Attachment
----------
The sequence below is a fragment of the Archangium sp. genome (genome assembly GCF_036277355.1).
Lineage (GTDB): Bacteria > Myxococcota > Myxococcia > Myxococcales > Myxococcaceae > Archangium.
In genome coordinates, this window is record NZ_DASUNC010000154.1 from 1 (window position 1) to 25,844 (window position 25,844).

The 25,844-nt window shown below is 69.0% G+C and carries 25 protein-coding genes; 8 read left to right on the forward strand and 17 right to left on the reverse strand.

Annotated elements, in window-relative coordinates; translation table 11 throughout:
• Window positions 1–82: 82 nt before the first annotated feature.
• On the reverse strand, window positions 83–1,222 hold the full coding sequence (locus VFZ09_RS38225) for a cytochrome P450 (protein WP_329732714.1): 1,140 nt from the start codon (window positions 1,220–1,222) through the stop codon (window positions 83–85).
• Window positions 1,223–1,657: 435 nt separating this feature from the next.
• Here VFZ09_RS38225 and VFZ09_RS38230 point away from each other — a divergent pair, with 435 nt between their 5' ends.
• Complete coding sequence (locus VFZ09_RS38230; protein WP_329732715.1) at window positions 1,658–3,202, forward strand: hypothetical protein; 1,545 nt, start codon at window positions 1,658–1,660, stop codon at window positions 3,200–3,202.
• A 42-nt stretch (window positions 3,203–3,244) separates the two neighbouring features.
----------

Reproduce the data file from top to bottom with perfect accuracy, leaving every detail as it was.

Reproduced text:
The sequence below is a fragment of the Archangium sp. genome (genome assembly GCF_036277355.1).
Lineage (GTDB): Bacteria > Myxococcota > Myxococcia > Myxococcales > Myxococcaceae > Archangium.
In genome coordinates, this window is record NZ_DASUNC010000154.1 from 1 (window position 1) to 25,844 (window position 25,844).

The 25,844-nt window shown below is 69.0% G+C and carries 25 protein-coding genes; 8 read left to right on the forward strand and 17 right to left on the reverse strand.

Annotated elements, in window-relative coordinates; translation table 11 throughout:
• Window positions 1–82: 82 nt before the first annotated feature.
• On the reverse strand, window positions 83–1,222 hold the full coding sequence (locus VFZ09_RS38225) for a cytochrome P450 (protein WP_329732714.1): 1,140 nt from the start codon (window positions 1,220–1,222) through the stop codon (window positions 83–85).
• Window positions 1,223–1,657: 435 nt separating this feature from the next.
• Here VFZ09_RS38225 and VFZ09_RS38230 point away from each other — a divergent pair, with 435 nt between their 5' ends.
• Complete coding sequence (locus VFZ09_RS38230; protein WP_329732715.1) at window positions 1,658–3,202, forward strand: hypothetical protein; 1,545 nt, start codon at window positions 1,658–1,660, stop codon at window positions 3,200–3,202.
• A 42-nt stretch (window positions 3,203–3,244) separates the two neighbouring features.